The current debate on the efficacy of Keynesian stimulus mirrors the resistance Keynes met with when initially advocating his theory. This column explains the original controversy and casts today’s policy debate in that context. Now that concepts of Ricardian equivalence and the fiscal multiplier are formally defined, we are better able to frame the arguments. The authors argue that a simple model of the short-run economy can substantiate the argument for stimulus.
Peter Temin, David Vines, Friday, November 14, 2014
Paul Beaudry, Dana Galizia, Franck Portier, Sunday, June 1, 2014
Hayek viewed recessions as working out excessive investments; Keynes viewed them as demand shortages. This column argues that they may not be as mutually exclusive as many think. Recessions may reflect periods of liquidation but this may be associated with inefficient adjustment involving unemployment and precautionary savings. Stimulative policy may be desirable even if it delays the full recovery.
Simon Wren-Lewis, Friday, February 24, 2012
Just five years ago, macroeconomists talked about a new synthesis, bringing together Keynesian and Classical ideas in a unified, microfounded theoretical framework. Following the Great Recession, it appears that mainstream macroeconomics has once again split into schools of thought. This column explains why macroeconomics, unlike microeconomics, periodically fragments in this way.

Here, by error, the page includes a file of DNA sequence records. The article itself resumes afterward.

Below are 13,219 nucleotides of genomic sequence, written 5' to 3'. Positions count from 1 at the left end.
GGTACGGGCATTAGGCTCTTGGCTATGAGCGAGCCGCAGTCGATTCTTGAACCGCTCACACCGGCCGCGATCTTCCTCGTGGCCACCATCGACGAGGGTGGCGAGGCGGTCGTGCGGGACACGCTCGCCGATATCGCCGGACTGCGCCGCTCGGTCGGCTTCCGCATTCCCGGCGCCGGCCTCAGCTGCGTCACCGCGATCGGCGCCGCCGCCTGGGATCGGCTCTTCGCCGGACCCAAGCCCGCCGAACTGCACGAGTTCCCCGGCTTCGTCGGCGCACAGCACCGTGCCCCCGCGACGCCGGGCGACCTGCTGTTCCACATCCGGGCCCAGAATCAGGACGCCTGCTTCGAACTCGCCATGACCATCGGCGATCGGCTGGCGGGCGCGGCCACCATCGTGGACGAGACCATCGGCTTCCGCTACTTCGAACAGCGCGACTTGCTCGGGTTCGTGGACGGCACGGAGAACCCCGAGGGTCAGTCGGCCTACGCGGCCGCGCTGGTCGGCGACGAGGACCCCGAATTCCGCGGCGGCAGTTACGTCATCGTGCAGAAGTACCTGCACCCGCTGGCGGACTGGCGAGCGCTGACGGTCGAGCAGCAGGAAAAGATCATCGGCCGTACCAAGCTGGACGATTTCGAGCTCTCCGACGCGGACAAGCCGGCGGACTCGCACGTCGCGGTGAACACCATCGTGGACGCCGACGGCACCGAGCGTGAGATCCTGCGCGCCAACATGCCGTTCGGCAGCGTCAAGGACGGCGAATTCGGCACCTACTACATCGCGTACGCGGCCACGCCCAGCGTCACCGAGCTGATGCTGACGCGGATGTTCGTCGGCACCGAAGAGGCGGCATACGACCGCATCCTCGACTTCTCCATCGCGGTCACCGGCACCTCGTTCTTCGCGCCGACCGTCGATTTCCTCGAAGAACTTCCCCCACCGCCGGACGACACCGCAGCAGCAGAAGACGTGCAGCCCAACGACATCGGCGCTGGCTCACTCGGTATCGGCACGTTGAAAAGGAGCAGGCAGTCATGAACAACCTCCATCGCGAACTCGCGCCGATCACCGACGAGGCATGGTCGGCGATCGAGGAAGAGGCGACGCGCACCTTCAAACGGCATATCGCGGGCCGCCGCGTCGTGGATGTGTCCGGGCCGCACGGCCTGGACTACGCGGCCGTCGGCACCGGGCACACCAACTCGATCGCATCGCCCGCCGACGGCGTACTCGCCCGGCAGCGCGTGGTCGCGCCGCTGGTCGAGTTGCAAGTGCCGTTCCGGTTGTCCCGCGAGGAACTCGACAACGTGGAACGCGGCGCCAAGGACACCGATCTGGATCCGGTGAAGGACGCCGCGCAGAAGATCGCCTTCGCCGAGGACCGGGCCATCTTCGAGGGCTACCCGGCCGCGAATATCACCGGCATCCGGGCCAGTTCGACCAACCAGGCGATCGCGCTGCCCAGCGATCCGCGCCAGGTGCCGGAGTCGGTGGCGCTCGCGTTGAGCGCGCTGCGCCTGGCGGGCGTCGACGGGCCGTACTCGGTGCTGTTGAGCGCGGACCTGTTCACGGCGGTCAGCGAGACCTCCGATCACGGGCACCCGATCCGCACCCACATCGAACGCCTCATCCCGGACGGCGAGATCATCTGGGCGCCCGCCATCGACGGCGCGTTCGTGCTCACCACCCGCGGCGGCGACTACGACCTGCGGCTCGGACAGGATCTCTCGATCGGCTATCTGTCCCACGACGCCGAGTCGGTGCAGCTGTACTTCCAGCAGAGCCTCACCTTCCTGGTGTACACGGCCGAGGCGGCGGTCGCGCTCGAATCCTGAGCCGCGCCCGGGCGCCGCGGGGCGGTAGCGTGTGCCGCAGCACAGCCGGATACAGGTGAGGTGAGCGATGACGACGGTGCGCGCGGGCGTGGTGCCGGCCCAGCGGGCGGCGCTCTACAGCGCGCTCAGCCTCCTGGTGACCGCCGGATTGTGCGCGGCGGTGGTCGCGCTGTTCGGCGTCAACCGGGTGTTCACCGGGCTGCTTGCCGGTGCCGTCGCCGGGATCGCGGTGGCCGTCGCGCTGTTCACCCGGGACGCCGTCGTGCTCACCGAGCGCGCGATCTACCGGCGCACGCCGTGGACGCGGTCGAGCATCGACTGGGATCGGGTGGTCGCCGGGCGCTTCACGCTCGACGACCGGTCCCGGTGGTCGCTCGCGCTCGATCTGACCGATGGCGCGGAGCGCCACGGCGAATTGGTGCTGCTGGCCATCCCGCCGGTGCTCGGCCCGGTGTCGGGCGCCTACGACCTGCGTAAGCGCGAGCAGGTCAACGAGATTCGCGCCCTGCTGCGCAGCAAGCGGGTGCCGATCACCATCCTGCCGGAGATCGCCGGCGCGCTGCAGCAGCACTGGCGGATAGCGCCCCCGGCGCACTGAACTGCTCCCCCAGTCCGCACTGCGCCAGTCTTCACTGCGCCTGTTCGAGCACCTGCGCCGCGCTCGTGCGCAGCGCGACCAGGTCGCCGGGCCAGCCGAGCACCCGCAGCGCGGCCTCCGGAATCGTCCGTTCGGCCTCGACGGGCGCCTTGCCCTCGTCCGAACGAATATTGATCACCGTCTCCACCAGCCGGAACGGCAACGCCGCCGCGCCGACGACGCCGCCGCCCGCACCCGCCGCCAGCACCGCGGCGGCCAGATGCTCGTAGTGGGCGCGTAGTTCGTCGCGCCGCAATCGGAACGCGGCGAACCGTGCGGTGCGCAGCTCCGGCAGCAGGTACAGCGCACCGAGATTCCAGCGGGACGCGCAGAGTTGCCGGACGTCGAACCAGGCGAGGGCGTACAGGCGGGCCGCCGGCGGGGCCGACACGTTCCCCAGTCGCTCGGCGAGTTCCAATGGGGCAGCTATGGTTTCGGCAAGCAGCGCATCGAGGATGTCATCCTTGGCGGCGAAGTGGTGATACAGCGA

Jonathan Portes, Tuesday, February 7, 2012
What does it mean to be a ‘Keynesian’? This column argues that, like so much in economics, the label has become politicised. The cost is an impoverished policy debate that is resulting in millions of avoidable job cuts.
Jacob Funk Kirkegaard, Monday, February 6, 2012
Europe’s new fiscal compact is seen by some as the death of Keynesian government spending. This column argues that such analysis is simply wrong. It says that there is still room for government spending in extreme situations, but that there are now more safeguards to maintain stability, reduce contagion, and placate German taxpayers.
Alberto Alesina, Roberto Perotti, Thursday, June 17, 2010
Many analysts blame Germany’s fiscal prudence for worsening the crisis. This essay argues that the monomaniacal focus on aggregate demand is based on slightly outdated and oversimplified Keynesianism. The real constraint on European growth is not Germany’s fiscal policy. It is the supply side rigidities that plague all European nations – especially those at the heart of this crisis. The demand side matters, but is it foolish to think that German budget deficit of 5% instead of 3% of GDP would solve Europe’s problems.
Roger E. A. Farmer , Wednesday, January 6, 2010
Most policymakers subscribe to the existence of a natural rate of unemployment. This column provides a visual history of unemployment, vacancies, and inflation in the US and says there is no natural rate. It suggests the economy can rest in any equilibrium on the Beveridge curve, as decided by the confidence of households and firms that pins down asset values.